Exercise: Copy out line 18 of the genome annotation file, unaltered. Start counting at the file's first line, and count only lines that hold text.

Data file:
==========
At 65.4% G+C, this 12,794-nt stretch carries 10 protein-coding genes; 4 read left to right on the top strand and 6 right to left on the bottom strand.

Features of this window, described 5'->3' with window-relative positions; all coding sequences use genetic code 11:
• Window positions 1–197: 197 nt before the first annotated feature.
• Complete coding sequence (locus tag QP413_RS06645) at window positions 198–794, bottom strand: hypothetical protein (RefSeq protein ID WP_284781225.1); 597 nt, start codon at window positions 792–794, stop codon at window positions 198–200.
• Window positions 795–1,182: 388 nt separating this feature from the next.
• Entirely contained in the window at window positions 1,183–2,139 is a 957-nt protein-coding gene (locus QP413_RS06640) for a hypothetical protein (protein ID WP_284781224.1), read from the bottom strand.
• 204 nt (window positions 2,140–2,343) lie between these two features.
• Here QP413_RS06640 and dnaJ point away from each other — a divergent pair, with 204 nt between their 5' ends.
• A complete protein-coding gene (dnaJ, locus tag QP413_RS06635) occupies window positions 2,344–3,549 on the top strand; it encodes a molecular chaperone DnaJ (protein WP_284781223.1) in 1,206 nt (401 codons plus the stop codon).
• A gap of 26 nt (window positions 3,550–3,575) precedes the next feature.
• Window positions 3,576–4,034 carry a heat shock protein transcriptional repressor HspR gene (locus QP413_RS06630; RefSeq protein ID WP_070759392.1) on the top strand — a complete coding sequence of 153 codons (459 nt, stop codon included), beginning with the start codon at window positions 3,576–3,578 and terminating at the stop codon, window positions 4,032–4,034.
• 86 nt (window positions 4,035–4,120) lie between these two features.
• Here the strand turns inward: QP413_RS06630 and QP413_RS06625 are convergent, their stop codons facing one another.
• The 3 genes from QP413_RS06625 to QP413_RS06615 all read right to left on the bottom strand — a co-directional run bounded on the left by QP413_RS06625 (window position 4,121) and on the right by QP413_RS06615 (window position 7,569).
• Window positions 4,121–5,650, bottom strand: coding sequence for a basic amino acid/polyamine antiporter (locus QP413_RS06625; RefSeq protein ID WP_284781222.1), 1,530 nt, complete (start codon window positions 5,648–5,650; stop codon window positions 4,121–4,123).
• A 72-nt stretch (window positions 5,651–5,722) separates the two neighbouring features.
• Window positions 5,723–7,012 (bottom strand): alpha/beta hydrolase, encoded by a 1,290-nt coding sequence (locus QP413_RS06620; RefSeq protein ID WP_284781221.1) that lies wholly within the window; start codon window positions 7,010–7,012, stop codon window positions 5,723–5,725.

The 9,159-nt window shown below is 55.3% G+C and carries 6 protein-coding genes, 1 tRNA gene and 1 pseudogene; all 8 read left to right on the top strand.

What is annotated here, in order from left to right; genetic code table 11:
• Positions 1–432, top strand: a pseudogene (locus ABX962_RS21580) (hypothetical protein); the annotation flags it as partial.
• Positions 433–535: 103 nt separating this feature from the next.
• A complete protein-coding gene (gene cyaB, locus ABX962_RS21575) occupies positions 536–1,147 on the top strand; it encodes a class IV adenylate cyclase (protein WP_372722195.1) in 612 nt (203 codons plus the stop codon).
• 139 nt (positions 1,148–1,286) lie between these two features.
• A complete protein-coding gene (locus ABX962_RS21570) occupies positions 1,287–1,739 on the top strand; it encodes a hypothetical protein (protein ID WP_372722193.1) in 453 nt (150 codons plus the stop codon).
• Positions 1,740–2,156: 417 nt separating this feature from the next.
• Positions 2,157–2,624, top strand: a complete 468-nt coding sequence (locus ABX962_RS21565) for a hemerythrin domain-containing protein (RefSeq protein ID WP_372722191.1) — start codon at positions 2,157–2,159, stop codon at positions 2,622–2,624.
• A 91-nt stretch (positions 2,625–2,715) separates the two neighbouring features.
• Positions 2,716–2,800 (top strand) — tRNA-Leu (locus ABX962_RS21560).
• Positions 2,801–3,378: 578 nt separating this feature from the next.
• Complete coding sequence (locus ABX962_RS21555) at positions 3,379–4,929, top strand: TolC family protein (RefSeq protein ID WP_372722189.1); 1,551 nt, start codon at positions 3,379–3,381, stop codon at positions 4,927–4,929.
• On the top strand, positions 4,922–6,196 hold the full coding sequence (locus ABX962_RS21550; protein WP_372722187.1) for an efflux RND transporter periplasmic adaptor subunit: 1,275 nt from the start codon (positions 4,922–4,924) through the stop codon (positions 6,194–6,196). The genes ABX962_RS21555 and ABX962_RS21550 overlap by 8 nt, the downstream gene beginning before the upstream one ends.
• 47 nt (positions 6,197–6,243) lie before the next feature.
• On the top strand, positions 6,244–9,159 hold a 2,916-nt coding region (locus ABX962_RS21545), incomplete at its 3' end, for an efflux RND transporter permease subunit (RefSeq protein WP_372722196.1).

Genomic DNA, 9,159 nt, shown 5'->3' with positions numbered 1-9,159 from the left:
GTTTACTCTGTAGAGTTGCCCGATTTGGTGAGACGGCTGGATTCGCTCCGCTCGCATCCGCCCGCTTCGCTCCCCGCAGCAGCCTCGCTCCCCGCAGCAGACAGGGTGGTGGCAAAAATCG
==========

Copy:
The 9,159-nt window shown below is 55.3% G+C and carries 6 protein-coding genes, 1 tRNA gene and 1 pseudogene; all 8 read left to right on the top strand.